Coil Spring Spacers For Your Sidekick
Editor: Eric Bewley Photo: Jason Hutchison
ALBANY, OR -Adding or building an aftermarket bumper, adding a winch, or putting in a larger motor in your Sidekick tends to compress the front springs giving the undesired effect of a raked vehicle. While cool for a hot rod, it is general considered poor form to have an unleveled vehicle. Not to mention the reduced available suspension travel resulting from this problem. Wheeler’s Offroad from Grants Pass Oregon has come up with a solution to level your Sidekick and get you back on the trail in style.
Simple yet effective coil spring spacers made from polyurethane material lift the front of the Sidekick without changing the spring rate characteristics or the handling of the vehicle. On our test car, the 3/4 inch spacer yielded a 1.5″ lift measured at the front bumper which leveled out the Sidekick perfectly. If you are suffering from a slumpy front end, we’d suggest giving Gary Wheeler at Wheeler’s Offroad a call for some Coil spring Spacers.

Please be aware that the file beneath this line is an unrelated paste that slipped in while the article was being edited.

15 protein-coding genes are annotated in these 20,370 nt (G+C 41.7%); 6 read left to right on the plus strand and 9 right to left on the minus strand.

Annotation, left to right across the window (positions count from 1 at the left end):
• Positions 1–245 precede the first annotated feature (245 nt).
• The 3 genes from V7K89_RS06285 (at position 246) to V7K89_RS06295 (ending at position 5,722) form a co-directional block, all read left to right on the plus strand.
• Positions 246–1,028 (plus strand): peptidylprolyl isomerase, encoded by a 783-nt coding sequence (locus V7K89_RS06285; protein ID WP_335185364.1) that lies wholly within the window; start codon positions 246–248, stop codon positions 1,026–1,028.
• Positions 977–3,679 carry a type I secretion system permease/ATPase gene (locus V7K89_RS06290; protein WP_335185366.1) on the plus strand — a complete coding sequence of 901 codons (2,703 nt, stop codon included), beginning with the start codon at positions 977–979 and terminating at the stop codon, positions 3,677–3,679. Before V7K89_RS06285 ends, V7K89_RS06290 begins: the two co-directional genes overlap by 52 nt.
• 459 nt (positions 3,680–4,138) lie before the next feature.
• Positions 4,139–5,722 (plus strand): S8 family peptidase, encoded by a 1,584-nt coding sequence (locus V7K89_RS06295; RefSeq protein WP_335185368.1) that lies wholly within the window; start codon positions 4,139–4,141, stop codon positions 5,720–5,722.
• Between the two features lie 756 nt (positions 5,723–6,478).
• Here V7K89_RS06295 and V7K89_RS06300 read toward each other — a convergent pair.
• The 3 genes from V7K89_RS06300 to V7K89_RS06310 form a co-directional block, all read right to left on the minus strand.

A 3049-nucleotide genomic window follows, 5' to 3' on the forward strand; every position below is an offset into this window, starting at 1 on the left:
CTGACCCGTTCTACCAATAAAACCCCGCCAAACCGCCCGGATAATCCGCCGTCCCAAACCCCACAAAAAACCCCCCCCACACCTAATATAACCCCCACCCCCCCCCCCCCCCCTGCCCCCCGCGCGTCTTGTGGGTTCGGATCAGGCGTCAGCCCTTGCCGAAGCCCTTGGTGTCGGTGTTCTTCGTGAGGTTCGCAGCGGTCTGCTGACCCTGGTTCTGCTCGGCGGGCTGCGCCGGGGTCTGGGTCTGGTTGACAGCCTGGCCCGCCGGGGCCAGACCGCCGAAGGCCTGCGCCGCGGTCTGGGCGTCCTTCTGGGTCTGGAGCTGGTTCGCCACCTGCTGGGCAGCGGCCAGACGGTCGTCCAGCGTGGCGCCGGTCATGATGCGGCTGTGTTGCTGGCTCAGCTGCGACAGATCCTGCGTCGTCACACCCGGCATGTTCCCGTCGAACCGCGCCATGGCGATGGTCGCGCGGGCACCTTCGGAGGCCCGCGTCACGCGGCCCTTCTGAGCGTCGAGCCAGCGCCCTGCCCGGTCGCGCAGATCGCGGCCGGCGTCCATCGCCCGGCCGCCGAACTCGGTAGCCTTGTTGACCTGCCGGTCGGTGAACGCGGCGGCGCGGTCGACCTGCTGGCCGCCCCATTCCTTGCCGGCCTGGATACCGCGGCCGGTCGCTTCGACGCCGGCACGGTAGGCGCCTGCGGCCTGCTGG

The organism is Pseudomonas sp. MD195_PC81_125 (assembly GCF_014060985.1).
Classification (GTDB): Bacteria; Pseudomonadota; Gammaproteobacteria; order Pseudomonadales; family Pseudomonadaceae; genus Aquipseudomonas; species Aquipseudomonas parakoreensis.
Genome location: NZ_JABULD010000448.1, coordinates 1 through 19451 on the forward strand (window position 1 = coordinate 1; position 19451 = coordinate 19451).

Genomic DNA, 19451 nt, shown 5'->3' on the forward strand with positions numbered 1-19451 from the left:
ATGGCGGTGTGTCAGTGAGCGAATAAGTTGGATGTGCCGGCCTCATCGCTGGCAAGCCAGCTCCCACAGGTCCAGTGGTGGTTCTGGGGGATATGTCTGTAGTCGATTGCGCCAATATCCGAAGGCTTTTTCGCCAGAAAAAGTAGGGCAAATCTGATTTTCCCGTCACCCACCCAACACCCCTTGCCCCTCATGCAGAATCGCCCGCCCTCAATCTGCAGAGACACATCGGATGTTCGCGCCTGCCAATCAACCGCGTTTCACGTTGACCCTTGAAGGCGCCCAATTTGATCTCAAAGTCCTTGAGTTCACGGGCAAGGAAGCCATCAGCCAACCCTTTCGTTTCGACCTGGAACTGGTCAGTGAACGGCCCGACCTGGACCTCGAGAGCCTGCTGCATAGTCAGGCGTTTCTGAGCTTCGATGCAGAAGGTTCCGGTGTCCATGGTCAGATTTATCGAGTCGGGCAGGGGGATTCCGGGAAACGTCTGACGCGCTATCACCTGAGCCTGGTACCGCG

1. Remove the wheel and disc brake caliper. Secure Caliper away from working area.
3. Loosen the two Strut bolts.
4. With a jack under the vehicle and one under the A-arm, remove the two Strut bolts.
5. Loosen and remove the Castle nut on the tie rod.
6. Using special ‘junk yard’ technique, tap the end of the steering arm and the tie rod will fall out.
7. Remove the clip that retains the CV shaft.
8. Remove CV Shaft and lower the A-arm to full extension, carefully remove the spring and old spring bushing. Re-install the spring using the new Wheeler’s Coil Spacer and jack the A-arm into position.
9. Begin re-assembly. First, slide CV shaft into place.
10. Re-attach Strut
11. Replace CV retaining clip. and tie-rod.
12. Install the disc brake calipers and re-install your wheel.
Installation take approximately 2 hours and can be done with the standard set of Suzuki tools. Extra caution should be taken when working with coil springs due to the high amount of energy that can be suddenly released when a spring becomes dislodged. Always remember to seat the spring into the spring pocket during re-assembly.